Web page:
Author: Herman Melville

Type: Fiction, novel

Full title: Moby-Dick; or, The Whale

Published: 1851

I read it: October 2011

moby dick

Call me Levi. Some weeks ago–never mind how long precisely–having little or no disposable income, and a broken computer with no Internet to interest me, I thought I would wander about my shelves and find the dustiest one of those paper works. It is a way I have of keeping a quarter of the year anchored in memory; like Infinite Jest cements autumn of ’09, so has Moby-Dick been my watery escape of this season. I wanted something beastly to sink into, and for “a mighty book, you must choose a mighty theme.” So: the whale.

Melville seems the perfect author for the subject at hand. It’s as if after compiling all lines great and small previously writ about the whale, he squirmed in frustration (and giddiness) that one tome had not heretofore been collected. He even admits that up until he took pen to page there was no single chronicler of the subject. So with curiosity, humility, credulity, and humor he set about his tale. At once both deliberate and frantic, the reader gets the sense he can’t wait to lay down the next whaler’s tale, the next scientific description, the next move of the Pequod’s drama. I found myself embracing each chapter as it came, whether having to do with the intriguing analysis of the beast’s body, the philosophy of Cetus among the stars, or the antics of Queequeg, Starbuck, Flask, Stubb, and the rest as they scurry and stamp about a ship destined for a biblical denouement.

The author’s excitement is manifest in his earnestness, as well as his contradictions. He writes that “in landlessness alone resides the highest truth” and indulges in many “leviathanic revelations.” However, he does not want Moby-Dick (the whale, at least, but perhaps also the whole work) to be a “hideous and intolerable allegory,” for the book is as naturalistic as any. Published eight years before the Origin, the science of the day is thrilling and maddening to the modern mind: it is evident to Ishmael that the whale has lungs, and warm blood, and fin bones that resemble human fingers, but after long deliberation, he firmly states that the whale is a fish, and one “continually athirst for human blood.” He is aching for a modern scientific language with which to describe nature’s ways.

Nathaniel Hawthorne’s insight that Melville could neither “believe, nor be comfortable in his unbelief” is illustrated in the philosophical wrestling. Melville notes the whale is “guided by some infallible instinct–say, rather, secret intelligence from the Deity,” as if he is searching for a place to lay his blasphemy. Melville was lost in a mythology of unearthly proportion, not knowing that he himself had more experience than any ancestor in studying these creatures. In his ignorance he plays apologist to the idea that Jonah’s story is historical, but in his wisdom he curses the hypocrisy of a civilized society that would brutalize sentient creatures, even going so far as to worry about extinction and promote vegetarianism. And sometimes he had to throw up his hands: when considering the whale’s brute being, he asks, “What has the whale to say?” As the audio of my oceangoing playlist might split wide his consciousness, with its foreign, mystical sounds, so too would the playback of a whale’s voice floor our poor Ishmael, hardly to recover. To think what a mind such as his would gain by all our modern research on these largest beasts. This is your Leviathan of myth, sir! You have looked into its living eye!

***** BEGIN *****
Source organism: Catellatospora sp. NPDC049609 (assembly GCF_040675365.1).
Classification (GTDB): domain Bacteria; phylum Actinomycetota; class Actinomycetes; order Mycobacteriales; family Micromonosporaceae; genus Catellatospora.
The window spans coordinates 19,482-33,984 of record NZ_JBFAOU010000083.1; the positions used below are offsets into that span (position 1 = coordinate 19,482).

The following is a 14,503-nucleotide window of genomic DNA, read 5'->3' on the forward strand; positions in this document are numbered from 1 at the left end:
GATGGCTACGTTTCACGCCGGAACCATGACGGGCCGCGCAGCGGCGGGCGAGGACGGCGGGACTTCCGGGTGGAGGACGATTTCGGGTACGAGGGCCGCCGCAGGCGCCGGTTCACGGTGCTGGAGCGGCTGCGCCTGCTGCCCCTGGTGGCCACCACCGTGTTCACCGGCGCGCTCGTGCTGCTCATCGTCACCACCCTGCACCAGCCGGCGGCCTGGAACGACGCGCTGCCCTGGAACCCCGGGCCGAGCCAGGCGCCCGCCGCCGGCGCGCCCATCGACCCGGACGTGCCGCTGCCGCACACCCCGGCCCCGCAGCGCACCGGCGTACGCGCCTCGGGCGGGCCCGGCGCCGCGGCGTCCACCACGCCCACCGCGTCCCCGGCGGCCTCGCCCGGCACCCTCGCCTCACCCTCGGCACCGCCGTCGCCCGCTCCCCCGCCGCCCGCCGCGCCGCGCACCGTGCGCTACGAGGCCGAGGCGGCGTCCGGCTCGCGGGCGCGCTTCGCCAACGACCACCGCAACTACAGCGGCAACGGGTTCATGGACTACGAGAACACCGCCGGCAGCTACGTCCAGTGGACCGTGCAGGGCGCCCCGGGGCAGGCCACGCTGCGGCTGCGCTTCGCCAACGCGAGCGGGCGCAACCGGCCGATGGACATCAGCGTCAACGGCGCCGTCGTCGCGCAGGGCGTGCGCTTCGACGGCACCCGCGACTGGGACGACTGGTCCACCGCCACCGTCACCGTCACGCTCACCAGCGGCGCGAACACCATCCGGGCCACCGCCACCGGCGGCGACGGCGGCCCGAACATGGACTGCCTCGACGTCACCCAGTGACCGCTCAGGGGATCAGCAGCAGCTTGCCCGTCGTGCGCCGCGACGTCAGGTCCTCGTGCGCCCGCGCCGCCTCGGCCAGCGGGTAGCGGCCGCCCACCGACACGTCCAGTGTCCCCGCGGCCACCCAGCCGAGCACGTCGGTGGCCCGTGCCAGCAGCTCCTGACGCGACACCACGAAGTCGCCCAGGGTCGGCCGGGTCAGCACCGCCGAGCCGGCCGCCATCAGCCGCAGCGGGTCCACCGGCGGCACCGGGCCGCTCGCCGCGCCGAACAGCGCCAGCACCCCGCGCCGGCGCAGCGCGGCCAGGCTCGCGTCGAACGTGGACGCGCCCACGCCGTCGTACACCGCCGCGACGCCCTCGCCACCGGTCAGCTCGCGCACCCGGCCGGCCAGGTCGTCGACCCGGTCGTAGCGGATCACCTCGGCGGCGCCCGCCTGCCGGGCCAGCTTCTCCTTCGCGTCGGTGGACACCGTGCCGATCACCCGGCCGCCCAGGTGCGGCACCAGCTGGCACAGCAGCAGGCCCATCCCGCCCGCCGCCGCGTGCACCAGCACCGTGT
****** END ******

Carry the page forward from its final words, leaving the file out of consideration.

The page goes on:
I shall give small space to concede that some may find flaw in the layout of the text. Though most sections are personal narrative, sometimes the reader is led to conclude the narration to be tantamount to an omniscient third eye (although even here, Melville accounts for Ishmael to be a man about the ship, constantly peeping in on others) so that a small leak of sloppiness–though nothing like a flood–laps the foot. Another peeve may be the drift from novel form to that of a play, in which headings precede the action and the pages are divided up into blocks of assigned dialogue. But these small distractions are, for this reader, part of the monumental fun of the book. Melville can hardly keep up with his quill, and the subject and style of subsequent chunks are for the guessing (as he states, “Out of the trunk, the branches grow; out of them, the twigs. So, in productive subjects, grow the chapters”). Also, the haze which creeps over the divide between author and hero must here be mentioned, and here just as easily shrugged aside. Melville/Ishmael “swam through libraries and sailed through oceans” to give us less a tale than a testament: something both broad and specific, personal and universal. We hold in our hearts the peaks and ravines of his spiritual travelogue, and in our mind’s eye a heap of scenes in which we can firmly place ourselves. The author’s science cutting keener than that of his forebears, his morals creeping ever closer to refinement, he tried all things and achieved what he could. I shall make it a task to find landlessness when I can.


Please leave your thoughts:

Fill in your details below or click an icon to log in: Logo

You are commenting using your account. Log Out /  Change )

Google+ photo

You are commenting using your Google+ account. Log Out /  Change )

Twitter picture

You are commenting using your Twitter account. Log Out /  Change )

Facebook photo

You are commenting using your Facebook account. Log Out /  Change )


Connecting to %s